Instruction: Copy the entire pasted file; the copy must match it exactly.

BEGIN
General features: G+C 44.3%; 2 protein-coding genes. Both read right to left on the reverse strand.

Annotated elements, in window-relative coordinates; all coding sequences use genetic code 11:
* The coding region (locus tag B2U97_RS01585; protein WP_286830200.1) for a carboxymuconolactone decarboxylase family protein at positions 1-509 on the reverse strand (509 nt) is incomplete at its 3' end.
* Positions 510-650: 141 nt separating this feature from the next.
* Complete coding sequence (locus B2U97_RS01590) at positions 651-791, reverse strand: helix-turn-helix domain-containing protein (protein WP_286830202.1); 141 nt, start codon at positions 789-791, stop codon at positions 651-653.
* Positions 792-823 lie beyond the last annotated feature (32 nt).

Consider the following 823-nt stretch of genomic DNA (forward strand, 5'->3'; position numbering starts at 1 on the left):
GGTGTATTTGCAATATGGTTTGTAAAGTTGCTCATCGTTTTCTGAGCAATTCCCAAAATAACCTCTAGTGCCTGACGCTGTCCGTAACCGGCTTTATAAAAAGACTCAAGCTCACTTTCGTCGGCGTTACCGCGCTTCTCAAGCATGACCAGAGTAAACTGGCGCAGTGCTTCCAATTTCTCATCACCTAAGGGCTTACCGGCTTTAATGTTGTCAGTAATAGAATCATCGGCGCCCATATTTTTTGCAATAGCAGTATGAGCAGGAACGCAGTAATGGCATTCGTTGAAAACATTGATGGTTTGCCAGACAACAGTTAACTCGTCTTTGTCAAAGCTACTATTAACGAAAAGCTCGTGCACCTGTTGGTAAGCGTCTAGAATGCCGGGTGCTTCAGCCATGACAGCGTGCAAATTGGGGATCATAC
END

General features: G+C 44.3%; 2 protein-coding genes. Both read right to left on the reverse strand.

Annotated elements, in window-relative coordinates; all coding sequences use genetic code 11:
* The coding region (locus tag B2U97_RS01585; protein WP_286830200.1) for a carboxymuconolactone decarboxylase family protein at positions 1-509 on the reverse strand (509 nt) is incomplete at its 3' end.
* Positions 510-650: 141 nt separating this feature from the next.
* Complete coding sequence (locus B2U97_RS01590) at positions 651-791, reverse strand: helix-turn-helix domain-containing protein (protein WP_286830202.1); 141 nt, start codon at positions 789-791, stop codon at positions 651-653.
* Positions 792-823 lie beyond the last annotated feature (32 nt).

Consider the following 823-nt stretch of genomic DNA (forward strand, 5'->3'; position numbering starts at 1 on the left):
GGTGTATTTGCAATATGGTTTGTAAAGTTGCTCATCGTTTTCTGAGCAATTCCCAAAATAACCTCTAGTGCCTGACGCTGTCCGTAACCGGCTTTATAAAAAGACTCAAGCTCACTTTCGTCGGCGTTACCGCGCTTCTCAAGCATGACCAGAGTAAACTGGCGCAGTGCTTCCAATTTCTCATCACCTAAGGGCTTACCGGCTTTAATGTTGTCAGTAATAGAATCATCGGCGCCCATATTTTTTGCAATAGCAGTATGAGCAGGAACGCAGTAATGGCATTCGTTGAAAACATTGATGGTTTGCCAGACAACAGTTAACTCGTCTTTGTCAAAGCTACTATTAACGAAAAGCTCGTGCACCTGTTGGTAAGCGTCTAGAATGCCGGGTGCTTCAGCCATGACAGCGTGCAAATTGGGGATCATAC